better exam passes especially in vital subjects, more
enjoyable and the curriculum more relevant.”79
genuine subject choice, and more opportunities for
leadership. All these things will make them better 76 Eileen Flaherty. “Single Sex Education in Elementary and Secondary Public Schools.” 2009.
http://www.luc.edu/law/academics/special/center/child/childed_forum/pdfs/2009_student_papers/
equipped for a life in which they will be both career flaherty_single_sex.pdf
women and mothers, balancing roles to an extent 77 American Psychological Association, Task Force on the Sexualization of Girls. “Report of the
APA Task Force on the Sexualization of Girls.” Washington, DC: American Psychological Associa-
that few men must do.”75 tion, 2007.  http://www.ojp.usdoj.gov/newsroom/events/pdfs/apa_report.pdf.
74 Catherine H. Knott, Ph.D. “Transitioning to Womanhood: Why Girls Need More Support.” 78 American Psychological Association, Task Force on the Sexualization of Girls. “Report of the
Boarding Schools for Girls. http://www.boardingschoolsforgirls.com/transitioning.html APA Task Force on the Sexualization of Girls.” Washington, DC: American Psychological Associa-
75 Girls School Association. “Frequently Asked Questions.” http://www.gsa.uk.com/whyagirlss- tion, 2007.  http://www.ojp.usdoj.gov/newsroom/events/pdfs/apa_report.pdf.
chool/frequently-asked-questions 79 Sunrise. “Therapeutic Boarding Schools for Girls.” www.sunrisertc.com/articles/therapeutic-
boarding-schools-for-girls.php
38 Serious Play for Serious Girls Serious Play for Serious Girls 39
The Case for Girls’ Schools The Case for Girls’ Schools

“Cultivation theory (Gerbner, Gross, Morgan, &


Signorielli, 1994) argues that exposure to consistent
themes over time leads viewers to adopt a particular
perspective of the world, one that coincides with the
images they have been viewing.”80
“Automatic gender stereotypes and attitudes operate
in both women and men (Banaji & Greenwald,
1995; L. Rudman & Kilianski, 2000), and other
types of automatic associations (e.g., a link between
power and sex; Zurbriggen, 2000) are present in
some people. Although these attitudes, beliefs, and
associations are automatic, they are not immutable
(Dasgupta & Greenwald, 2001). For example,
exposure to female leaders led to a decrease in
women’s automatic gender stereotyping (Dasgupta &
Asgari, 2004).”81

80 American Psychological Association, Task Force on the Sexualization of Girls. “Report of the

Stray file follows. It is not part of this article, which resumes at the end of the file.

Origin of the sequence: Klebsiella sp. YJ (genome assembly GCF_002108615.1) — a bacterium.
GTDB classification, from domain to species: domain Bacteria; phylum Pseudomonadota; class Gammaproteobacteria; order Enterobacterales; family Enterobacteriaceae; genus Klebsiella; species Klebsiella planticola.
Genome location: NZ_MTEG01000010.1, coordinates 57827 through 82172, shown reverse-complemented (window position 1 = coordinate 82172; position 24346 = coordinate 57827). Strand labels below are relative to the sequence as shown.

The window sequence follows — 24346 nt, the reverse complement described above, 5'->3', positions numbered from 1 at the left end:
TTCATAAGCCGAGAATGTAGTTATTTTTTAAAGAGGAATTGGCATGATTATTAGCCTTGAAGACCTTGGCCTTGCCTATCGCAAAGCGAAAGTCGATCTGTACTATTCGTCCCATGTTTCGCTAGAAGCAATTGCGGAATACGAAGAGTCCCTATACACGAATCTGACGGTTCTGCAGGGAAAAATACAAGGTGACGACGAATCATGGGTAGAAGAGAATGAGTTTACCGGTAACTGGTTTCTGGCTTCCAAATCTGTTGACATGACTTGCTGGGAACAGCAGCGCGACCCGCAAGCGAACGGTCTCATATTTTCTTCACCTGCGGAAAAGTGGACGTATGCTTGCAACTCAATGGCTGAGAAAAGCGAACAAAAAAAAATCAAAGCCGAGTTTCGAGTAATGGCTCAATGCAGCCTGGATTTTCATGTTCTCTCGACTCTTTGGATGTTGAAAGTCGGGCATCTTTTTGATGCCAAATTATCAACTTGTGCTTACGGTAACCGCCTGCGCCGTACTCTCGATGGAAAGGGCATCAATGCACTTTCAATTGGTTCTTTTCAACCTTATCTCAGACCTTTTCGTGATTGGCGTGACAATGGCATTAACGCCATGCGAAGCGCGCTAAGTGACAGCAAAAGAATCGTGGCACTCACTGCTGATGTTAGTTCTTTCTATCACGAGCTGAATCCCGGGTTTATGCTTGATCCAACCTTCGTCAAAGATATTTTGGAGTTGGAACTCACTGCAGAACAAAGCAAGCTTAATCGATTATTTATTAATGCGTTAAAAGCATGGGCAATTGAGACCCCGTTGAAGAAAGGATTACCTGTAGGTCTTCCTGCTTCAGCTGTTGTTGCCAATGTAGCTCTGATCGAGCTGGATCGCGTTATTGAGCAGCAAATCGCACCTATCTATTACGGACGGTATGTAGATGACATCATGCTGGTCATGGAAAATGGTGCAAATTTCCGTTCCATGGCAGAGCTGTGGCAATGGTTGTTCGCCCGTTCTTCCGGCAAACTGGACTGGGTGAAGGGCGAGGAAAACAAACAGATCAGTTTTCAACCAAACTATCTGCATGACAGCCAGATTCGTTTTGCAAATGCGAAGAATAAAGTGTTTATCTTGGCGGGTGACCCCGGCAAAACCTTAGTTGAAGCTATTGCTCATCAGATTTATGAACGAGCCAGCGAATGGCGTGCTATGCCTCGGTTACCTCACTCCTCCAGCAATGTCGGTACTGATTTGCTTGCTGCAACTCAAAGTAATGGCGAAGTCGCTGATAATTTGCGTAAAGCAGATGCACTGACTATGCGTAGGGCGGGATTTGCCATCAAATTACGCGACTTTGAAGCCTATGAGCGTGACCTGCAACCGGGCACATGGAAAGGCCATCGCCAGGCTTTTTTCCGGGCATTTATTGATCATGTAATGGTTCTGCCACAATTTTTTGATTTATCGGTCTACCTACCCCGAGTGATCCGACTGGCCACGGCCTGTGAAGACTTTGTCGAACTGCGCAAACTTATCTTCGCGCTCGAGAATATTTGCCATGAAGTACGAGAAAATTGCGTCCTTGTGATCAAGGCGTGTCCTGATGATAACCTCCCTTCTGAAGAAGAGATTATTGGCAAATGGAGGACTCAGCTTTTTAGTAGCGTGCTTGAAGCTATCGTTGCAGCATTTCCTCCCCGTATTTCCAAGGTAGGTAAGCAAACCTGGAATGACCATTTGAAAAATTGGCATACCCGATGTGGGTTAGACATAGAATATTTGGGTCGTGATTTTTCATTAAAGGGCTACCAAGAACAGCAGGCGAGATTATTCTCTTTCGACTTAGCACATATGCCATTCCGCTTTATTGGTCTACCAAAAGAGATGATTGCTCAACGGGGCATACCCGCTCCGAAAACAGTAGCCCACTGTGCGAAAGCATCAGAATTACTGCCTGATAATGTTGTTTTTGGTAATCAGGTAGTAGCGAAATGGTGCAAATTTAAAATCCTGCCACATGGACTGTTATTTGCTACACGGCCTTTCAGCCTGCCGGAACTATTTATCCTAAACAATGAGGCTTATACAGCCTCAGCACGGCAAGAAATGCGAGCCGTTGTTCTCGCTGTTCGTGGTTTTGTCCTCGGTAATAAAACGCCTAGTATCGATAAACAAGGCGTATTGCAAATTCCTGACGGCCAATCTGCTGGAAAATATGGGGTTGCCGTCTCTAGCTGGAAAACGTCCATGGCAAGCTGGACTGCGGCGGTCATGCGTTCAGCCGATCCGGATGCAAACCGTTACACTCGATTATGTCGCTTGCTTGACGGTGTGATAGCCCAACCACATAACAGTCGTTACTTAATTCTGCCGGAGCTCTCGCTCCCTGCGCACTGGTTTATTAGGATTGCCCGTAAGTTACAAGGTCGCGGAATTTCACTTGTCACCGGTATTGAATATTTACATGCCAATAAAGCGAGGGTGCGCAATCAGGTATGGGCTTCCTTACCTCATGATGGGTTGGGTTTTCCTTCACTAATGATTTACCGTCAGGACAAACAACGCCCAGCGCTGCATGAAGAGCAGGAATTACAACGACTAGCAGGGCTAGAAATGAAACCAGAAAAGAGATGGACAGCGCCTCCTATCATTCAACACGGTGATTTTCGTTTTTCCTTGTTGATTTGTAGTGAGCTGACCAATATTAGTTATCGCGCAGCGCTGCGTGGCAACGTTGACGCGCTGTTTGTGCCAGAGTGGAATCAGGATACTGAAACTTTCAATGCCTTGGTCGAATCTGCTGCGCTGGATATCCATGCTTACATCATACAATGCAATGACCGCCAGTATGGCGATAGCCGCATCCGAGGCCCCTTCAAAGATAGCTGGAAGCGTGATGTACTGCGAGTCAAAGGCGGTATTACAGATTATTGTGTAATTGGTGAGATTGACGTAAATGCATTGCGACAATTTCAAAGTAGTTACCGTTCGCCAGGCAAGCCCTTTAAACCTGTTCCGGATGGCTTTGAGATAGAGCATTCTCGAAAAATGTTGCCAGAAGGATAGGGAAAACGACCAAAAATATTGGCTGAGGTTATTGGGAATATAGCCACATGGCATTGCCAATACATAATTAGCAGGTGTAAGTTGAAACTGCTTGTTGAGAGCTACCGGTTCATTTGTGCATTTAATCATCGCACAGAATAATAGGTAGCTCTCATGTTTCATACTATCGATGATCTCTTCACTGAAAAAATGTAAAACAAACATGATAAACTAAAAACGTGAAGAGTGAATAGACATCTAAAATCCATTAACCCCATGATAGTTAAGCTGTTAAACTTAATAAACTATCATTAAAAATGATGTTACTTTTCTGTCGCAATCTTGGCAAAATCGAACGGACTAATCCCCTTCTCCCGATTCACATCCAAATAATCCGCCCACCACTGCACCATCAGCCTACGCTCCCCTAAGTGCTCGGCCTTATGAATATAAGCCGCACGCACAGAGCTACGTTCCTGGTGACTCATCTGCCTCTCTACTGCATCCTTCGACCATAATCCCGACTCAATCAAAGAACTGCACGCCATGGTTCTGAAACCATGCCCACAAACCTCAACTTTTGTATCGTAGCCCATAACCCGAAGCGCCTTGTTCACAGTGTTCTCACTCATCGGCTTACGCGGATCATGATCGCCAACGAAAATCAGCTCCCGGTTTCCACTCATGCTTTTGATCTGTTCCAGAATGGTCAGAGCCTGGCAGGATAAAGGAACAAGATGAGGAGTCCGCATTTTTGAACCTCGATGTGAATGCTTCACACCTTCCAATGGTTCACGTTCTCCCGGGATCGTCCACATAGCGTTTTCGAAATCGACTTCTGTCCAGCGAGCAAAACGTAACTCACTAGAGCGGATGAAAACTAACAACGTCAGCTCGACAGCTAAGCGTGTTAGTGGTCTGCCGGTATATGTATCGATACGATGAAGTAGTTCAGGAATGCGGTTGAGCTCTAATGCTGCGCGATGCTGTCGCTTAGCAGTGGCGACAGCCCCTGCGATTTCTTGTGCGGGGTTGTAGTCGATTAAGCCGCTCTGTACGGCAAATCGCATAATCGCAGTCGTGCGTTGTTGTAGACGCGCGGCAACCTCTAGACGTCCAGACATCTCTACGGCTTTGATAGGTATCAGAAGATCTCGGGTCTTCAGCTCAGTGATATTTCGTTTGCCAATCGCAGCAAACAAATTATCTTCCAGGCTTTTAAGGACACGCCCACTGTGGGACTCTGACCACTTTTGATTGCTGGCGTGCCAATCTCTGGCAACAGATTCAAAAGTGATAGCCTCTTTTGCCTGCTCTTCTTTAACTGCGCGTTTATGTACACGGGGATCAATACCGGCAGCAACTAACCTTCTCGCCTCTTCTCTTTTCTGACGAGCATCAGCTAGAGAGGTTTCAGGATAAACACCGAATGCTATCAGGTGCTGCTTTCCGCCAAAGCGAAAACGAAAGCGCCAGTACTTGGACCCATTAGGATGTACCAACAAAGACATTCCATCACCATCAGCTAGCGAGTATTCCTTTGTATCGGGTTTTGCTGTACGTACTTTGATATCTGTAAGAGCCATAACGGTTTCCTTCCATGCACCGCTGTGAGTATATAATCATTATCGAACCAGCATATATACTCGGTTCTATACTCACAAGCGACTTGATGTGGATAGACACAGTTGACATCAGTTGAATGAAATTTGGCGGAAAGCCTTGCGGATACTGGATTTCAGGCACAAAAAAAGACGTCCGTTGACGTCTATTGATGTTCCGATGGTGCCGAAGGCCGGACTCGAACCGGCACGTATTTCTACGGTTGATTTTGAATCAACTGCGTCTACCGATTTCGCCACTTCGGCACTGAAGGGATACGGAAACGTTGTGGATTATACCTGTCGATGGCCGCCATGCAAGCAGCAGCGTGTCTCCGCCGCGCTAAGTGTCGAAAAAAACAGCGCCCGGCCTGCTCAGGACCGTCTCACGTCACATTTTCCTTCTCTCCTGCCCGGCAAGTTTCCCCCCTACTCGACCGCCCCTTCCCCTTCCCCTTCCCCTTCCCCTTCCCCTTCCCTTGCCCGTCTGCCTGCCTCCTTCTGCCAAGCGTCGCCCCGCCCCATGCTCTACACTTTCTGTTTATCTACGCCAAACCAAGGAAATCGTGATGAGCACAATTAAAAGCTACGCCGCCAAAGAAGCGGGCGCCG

APA Task Force on the Sexualization of Girls.” Washington, DC: American Psychological As-
sociation, 2007.  www.ojp.usdoj.gov/newsroom/events/pdfs/apa_report.pdf
81 American Psychological Association, Task Force on the Sexualization of Girls. “Report of the
APA Task Force on the Sexualization of Girls.” Washington, DC: American Psychological As-
sociation, 2007.  www.ojp.usdoj.gov/newsroom/events/pdfs/apa_report.pdf.

40 Serious Play for Serious Girls Serious Play for Serious Girls 41
The Case for Girls’ Schools The Case for Girls’ Schools

Girls who attend all-girls schools are more likely to


play competitive sports.82
Female student athletes in Division 1 sports graduate
college at higher rates than male athletes and non-
athlete females.83
In 2002 the National Youth Survey of Civic
Engagement revealed that young women actively
engaged in sports were more apt to volunteer,
register to vote, take a stand publicly, stay current
and boycott than were young women that had not
participated in sports.84
82% of female executives played sports growing up,
most of whom report that their experience in sports
contributes to their success in business.85
Girls that participate in athletics and physical
activities have heightened esteem and an increased
satisfaction with their weight, regardless of their
actual weight.86
“Athletic activities inherently require a focus on
body competence, agency, and action; they provide
girls with the opportunity to develop a self-concept
founded on what they can do rather than on how
Natural talent only determines the limits of your they look.”87
athletic potential. It’s dedication and a willingness 82 National Association for Single-Sex Public Education. “Single-Sex Education.” http://www.
to discipline your life that makes you great. singlesexschools.org/home.php
83 In: Women’s Sports Foundation. “Women’s Sports & Fitness Facts & Statistics.” March 26,
Billie Jean King 2009. P.2. http://www.womenssportsfoundation.org/~/media/Files/PDFs%20and%20other%20
files%20by%20Topic/Issues/General/W/WSF%20FACTS%20March%202009.pdf
84 Lopez, M.H. & Moore, K. “Participation in Sports and Civic Engagement.” The Center for In-
formation and Research on Civic Learning and Engagement, 2006. http://civicyouth.org/PopUps/
FactSheets/FS_06_Sports_and_Civic_Engagement.pdf
85 In: Women’s Sports Foundation. “Women’s Sports & Fitness Facts & Statistics.” March 26,
2009. p.29. http://www.womenssportsfoundation.
org/~/media/Files/PDFs%20and%20other%20files%20by%20Topic/Issues/General/W/WSF%20
FACTS%20March%202009.pdf
86 The Girl Scout Research Institute. “The New Normal? What Girls Say About Healthy Living,”
(2006) http://www.girlscouts.org/research/publications/original/gs_exec_summary.pdf
87 Women’s Sports Foundation. “Women’s Sports & Fitness Facts & Statistics.” March 26,
2009. P.2. http://www.womenssportsfoundation.org/~/media/Files/PDFs%20and%20other%20

42 Serious Play for Serious Girls Serious Play for Serious Girls 43
The Case for Girls’ Schools The Case for Girls’ Schools